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Published Date: June 5, 2008

Published Date: June 5, 2008

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Q: My Church is Unwilling to Address the Gender Debate…

Q: My church is unwilling to address the gender debate, feeling that it is too divisive. I have tried many times to advocate for women, but I am labeled as a trouble-maker and a radical. How do I, in a non-threatening way, encourage my church to examine the issue?

A: This is a familiar dilemma and there are no easy answers. Perhaps some of the following suggestions will be helpful:

  • Does your denomination have restrictions that eliminate women from all positions of leadership? If so, your local church cannot move toward equality. The only possibility may be to consult the editor of your denominational magazine and suggest a forum on the subject, in which both sides are presented. Many people have never heard an alternative biblical view. 
  • If the denomination has no official restrictions, look at the constitution of your local church. Does it contain any restrictions that would prohibit women from serving in all offices? If not, you may be able to make small steps within your congregation, appealing to the constitution.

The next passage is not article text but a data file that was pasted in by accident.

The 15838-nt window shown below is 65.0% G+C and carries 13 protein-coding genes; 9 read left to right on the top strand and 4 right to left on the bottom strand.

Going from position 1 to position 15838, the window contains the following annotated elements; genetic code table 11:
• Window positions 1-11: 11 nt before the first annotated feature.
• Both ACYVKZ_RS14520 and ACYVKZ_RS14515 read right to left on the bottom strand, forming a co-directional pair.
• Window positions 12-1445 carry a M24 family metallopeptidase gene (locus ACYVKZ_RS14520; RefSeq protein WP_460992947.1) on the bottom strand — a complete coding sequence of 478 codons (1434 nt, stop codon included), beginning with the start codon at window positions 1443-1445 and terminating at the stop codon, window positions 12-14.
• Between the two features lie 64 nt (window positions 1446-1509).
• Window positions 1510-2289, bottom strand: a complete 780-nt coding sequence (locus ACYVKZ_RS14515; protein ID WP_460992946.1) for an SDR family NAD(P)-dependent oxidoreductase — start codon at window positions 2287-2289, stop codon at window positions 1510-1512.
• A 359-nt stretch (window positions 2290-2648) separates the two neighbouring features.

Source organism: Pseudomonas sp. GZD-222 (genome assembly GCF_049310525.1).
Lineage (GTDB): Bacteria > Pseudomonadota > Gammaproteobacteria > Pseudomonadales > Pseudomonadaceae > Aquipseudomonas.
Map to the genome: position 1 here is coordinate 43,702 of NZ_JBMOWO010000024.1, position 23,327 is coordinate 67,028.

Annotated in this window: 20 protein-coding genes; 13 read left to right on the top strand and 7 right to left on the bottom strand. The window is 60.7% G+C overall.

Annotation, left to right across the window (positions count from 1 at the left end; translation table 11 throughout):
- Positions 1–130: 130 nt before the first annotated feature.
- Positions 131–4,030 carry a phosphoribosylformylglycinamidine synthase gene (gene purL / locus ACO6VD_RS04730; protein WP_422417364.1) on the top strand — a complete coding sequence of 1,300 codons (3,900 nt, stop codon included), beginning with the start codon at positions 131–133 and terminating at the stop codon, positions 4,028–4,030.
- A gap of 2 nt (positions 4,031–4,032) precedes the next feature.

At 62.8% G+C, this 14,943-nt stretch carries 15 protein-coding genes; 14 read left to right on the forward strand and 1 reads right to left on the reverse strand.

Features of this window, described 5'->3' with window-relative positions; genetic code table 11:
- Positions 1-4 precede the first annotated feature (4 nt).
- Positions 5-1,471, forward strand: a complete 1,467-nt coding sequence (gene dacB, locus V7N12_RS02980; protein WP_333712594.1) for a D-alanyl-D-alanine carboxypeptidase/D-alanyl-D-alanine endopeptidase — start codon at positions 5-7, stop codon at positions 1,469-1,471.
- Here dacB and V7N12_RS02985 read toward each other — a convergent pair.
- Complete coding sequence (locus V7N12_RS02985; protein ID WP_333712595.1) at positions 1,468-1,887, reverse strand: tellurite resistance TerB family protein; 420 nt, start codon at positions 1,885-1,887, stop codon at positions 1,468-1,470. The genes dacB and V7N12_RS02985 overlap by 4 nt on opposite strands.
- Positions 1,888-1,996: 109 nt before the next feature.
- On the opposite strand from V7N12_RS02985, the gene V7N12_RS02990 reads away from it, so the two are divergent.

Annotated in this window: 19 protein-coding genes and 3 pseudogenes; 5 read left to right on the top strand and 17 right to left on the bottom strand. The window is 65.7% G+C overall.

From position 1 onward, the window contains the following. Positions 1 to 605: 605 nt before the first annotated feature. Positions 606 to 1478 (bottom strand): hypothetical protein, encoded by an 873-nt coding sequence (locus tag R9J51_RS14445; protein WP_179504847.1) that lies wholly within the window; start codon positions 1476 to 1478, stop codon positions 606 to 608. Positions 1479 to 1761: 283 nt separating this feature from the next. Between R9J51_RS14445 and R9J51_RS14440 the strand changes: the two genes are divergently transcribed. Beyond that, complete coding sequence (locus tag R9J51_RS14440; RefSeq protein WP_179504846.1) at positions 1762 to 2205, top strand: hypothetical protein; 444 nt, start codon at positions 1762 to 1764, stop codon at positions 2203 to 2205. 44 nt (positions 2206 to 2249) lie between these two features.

• No progress is ever made until the pastor is willing to discuss the subject. So you need to start there. Perhaps you can give him a short book on the subject and ask if he would be willing to read it and discuss it with you. If he agrees and you meet to discuss, listen carefully and respectfully to all that he says. Carefully prepare questions that you can ask regarding the biblical text (if that is his basis) or about the history of the church. Don’t let it become a debate — just a sharing of ideas on the subject. Offer to get more material for him (see the CBE catalog!) if he seems open to further discussion. If possible, make a date for your next meeting and discussion. Always appeal on the grounds that you know he wants to be faithful to the Bible, and to work for the good of the church. Thank him for his willingness to talk with you about this. 
  • If the discussions with your pastor go well, you may eventually ask how he would feel about the subject being discussed in a women’s group, or in an adult Sunday school class. In whatever venue the subject arises, make plain that this is not for the benefit of women, but for the benefit of the church which is being denied the gifts that God has obviously given to some women. Not using women’s gifts limits the outreach of the church. 
  • Make plain that you are not seeking to be a leader, but rather opening the door to the gifts God gives to women. If and when an opening becomes available for a woman, you need to have someone else in mind to suggest so that it is clear you are not seeking your own power or prestige.
  • Pray. If possible, let your discussions with the pastor or other leaders always begin with prayer. Pray that everyone will have an open mind and show respect and love to those with whom they differ. 
  • Persevere. Remember that those bringing prophetic messages to God’s people were not often welcomed with open arms.
  • Find community with like-minded Christians. If your church is not egalitarian, consider starting or participating in an existing CBE chapter in your area.
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